HQ Report: Bogotá, the Rising Latino Star

25th Nov, 2020

COVID-19 has only arrived in South America at a later stage, but its effects were felt seriously. Now Bogota is getting ready for its reopening and for welcoming again thousands of international visitors.

Latin American countries are facing an unprecedented health crisis that is dragging back their economies. Now that the curve is flattening, Colombia sets to reopen much of the key services and to lift a big part of the emergency measures, which will represent a major recovery step for meetings and events.

The Greater Bogota Convention Bureau (GBCB) has never stopped, instead they implemented a number of campaigns, such as #SeeYouinBogota, aimed to target high-impact events and to cater new clients and affiliates.

These are decisive actions to preserve the status of a BestCities Global Alliance’s pristine member that moved up one spot in the 2019 ICCA rankings, positioning itself in the top five meeting cities in Latin America.

“We have identified 200 opportunities for our city and presented 27 bids for events to be hosted from 2021 to 2027,” says GBCB’s executive director Liliana Orbegozo Convers. As for measurable goals until the end of 2020, the GBCB's goal is to bring 16 events for the city, in a year that they believe is “to sow for later harvesting”. The El Dorado International Airport is planning to restart international commercial flights soon, meanwhile it is open for domestic flights.

The city is currently working on another campaign named #ChangeTheDateNotTheDestination. “The purpose of the campaign is to retain these events in Bogota, highlighting their importance in the city´s reactivation, its economic and social development,” Convers adds.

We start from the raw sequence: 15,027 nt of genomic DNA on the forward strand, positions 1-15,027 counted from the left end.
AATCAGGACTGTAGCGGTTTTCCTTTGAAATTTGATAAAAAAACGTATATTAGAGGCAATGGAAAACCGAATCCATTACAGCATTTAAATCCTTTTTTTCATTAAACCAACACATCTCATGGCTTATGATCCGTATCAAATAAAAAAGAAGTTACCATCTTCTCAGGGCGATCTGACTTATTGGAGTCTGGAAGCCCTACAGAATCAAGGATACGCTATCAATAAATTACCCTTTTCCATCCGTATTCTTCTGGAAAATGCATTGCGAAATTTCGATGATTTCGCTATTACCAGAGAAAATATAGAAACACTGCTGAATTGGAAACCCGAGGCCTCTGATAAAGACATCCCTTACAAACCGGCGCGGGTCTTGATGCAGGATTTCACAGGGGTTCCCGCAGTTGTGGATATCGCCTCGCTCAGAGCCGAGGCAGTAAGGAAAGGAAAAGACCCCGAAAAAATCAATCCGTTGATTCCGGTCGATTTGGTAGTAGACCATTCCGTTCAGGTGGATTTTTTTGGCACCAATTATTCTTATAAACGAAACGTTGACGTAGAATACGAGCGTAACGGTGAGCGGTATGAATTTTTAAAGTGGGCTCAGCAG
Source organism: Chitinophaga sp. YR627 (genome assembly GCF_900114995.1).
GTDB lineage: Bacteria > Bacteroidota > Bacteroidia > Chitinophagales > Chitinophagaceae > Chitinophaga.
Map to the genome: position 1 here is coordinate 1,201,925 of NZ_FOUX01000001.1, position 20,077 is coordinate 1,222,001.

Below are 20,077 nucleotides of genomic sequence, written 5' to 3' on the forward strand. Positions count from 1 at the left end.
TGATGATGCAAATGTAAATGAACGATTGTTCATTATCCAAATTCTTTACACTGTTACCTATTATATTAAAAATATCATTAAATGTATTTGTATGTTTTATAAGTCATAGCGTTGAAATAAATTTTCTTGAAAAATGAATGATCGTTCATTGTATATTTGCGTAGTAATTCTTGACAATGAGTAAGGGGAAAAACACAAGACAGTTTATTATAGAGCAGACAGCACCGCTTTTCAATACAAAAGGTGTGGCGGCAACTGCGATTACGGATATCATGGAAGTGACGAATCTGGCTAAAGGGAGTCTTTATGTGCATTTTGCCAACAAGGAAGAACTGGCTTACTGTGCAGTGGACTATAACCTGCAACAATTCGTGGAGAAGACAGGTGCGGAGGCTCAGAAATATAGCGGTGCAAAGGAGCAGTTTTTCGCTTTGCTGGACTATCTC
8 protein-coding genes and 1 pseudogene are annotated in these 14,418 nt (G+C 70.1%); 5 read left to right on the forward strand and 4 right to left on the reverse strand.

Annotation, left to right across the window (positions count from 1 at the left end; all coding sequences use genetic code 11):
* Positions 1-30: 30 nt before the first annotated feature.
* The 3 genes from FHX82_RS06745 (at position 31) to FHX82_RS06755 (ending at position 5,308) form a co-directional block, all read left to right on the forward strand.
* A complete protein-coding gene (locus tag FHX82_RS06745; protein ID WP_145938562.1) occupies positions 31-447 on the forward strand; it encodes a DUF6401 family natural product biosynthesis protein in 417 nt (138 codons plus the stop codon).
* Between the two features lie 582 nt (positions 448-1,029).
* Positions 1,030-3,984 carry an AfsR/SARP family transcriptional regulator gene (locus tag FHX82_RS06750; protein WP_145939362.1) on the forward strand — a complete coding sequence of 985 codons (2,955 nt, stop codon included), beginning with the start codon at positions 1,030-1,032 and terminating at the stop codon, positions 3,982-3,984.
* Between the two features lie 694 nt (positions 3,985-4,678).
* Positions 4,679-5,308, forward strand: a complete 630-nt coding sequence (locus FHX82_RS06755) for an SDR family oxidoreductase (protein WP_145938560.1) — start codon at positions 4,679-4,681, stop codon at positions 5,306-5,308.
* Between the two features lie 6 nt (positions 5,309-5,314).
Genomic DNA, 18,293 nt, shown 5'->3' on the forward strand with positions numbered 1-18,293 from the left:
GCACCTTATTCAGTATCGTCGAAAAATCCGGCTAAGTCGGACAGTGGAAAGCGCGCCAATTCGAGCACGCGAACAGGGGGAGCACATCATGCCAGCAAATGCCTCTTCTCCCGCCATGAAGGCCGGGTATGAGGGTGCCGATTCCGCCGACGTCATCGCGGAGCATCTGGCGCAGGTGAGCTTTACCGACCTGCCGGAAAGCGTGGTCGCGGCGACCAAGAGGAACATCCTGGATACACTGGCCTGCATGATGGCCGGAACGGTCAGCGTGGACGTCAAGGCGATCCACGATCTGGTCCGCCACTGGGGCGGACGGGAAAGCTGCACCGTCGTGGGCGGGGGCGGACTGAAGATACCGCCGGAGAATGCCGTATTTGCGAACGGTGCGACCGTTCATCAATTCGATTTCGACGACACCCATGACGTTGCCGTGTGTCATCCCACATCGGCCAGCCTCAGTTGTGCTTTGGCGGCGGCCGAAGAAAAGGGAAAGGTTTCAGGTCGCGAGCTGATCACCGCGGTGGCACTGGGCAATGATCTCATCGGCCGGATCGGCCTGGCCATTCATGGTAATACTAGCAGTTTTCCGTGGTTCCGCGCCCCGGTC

To achieve this, various service sectors related to the MICE industry tested their biosafety protocols and the bureau is pushing forward the COVID-19 Biosafety Check-In Certification Seal, while closely watching the global situation to adopt best practices in case of a second wave. “All the safety measures will ensure that this kind of events could be hosted with large crowds in a controlled way,” Convers says. “Historically, tourism has proven to be a key driver of international recovery, given that it triggers economic and social development for destinations.”

At Zona MICE, one of the most important trade fairs in the region with focus on business rounds between buyers and suppliers, virtual events were also discussed and conclusions did not differ from the dominant opinion: technology is a great solution for the time being but face-to-face will never disappear. “Human interaction is essential for developing industries and for GDP growth,” Convers says. “Events where people meet are the ideal way for transferring know-how, doing business, bringing investments and learning new things.”

Both Colombia and its capital have taken important steps towards responsible tourism by advancing in terms of sustainability. The country joined the Future of Tourism Coalition to promote post-pandemic travel, while Bogotá created the Synergies for Change initiative that lets each event contribute to the sustainable development goals.

CaptionLiliana Orbegozo Convers, executive director at Greater Bogota Convention Bureau

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